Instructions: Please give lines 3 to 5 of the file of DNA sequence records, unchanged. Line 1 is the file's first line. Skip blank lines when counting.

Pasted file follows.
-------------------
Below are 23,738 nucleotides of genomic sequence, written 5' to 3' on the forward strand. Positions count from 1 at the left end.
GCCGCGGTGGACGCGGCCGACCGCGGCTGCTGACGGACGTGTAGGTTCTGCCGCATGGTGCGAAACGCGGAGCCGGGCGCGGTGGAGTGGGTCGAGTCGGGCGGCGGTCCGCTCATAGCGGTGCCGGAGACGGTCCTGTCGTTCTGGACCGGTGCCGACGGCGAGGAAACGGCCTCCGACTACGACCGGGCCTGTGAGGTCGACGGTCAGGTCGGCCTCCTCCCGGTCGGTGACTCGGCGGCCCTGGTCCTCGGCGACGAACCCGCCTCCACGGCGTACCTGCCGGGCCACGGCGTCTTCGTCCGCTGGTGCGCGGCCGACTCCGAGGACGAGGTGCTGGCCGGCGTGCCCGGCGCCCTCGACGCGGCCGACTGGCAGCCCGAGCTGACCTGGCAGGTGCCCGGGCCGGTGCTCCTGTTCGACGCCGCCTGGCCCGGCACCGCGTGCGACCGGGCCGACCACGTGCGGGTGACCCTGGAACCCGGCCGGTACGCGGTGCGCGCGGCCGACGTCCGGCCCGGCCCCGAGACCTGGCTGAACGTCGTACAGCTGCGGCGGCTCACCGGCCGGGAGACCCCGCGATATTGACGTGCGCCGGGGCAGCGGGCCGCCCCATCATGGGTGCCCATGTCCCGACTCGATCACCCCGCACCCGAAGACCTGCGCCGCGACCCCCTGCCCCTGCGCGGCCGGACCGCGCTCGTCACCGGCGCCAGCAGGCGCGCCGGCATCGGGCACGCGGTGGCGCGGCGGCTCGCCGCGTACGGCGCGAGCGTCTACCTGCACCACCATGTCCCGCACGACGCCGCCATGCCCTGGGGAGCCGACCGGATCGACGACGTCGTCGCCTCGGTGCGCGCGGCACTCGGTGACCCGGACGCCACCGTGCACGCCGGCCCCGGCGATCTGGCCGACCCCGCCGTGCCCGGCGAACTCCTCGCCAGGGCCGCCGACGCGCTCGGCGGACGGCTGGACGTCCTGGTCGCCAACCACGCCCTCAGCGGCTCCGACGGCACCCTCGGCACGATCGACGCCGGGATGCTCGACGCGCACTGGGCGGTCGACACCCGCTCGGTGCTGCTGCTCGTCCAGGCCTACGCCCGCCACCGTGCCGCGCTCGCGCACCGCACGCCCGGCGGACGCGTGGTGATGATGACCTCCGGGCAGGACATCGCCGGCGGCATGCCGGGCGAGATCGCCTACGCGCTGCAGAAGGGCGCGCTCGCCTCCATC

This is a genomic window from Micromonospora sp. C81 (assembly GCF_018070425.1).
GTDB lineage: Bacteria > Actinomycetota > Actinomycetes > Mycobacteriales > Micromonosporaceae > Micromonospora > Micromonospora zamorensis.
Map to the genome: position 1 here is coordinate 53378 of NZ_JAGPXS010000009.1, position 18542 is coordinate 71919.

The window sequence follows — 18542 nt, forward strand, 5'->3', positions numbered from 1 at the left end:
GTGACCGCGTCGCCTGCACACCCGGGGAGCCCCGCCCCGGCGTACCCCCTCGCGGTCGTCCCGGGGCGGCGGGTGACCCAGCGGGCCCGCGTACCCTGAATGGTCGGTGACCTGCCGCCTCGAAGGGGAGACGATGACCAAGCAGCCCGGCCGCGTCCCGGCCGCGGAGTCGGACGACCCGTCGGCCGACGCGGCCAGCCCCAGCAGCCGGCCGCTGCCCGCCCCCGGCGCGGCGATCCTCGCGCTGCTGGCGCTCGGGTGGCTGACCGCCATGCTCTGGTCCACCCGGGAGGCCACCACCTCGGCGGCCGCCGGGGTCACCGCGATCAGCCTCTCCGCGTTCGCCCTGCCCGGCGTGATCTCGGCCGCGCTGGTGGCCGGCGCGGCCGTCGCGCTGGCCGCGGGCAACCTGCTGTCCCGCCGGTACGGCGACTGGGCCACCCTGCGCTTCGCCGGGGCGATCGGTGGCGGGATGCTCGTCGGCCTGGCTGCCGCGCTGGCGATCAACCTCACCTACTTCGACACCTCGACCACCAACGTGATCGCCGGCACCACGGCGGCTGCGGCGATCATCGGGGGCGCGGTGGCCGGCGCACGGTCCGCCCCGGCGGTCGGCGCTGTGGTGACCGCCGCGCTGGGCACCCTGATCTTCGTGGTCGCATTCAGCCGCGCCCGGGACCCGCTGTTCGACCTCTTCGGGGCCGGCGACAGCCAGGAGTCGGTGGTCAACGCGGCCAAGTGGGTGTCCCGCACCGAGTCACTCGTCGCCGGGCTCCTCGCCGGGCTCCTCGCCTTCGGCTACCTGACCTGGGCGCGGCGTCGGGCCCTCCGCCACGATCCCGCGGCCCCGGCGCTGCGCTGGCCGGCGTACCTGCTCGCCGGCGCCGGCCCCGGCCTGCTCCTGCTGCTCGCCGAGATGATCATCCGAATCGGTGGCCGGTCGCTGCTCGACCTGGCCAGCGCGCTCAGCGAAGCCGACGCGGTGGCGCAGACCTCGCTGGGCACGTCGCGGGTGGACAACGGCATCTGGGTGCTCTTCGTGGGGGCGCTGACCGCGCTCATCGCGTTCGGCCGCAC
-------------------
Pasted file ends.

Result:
This is a genomic window from Micromonospora sp. C81 (assembly GCF_018070425.1).
GTDB lineage: Bacteria > Actinomycetota > Actinomycetes > Mycobacteriales > Micromonosporaceae > Micromonospora > Micromonospora zamorensis.
Map to the genome: position 1 here is coordinate 53378 of NZ_JAGPXS010000009.1, position 18542 is coordinate 71919.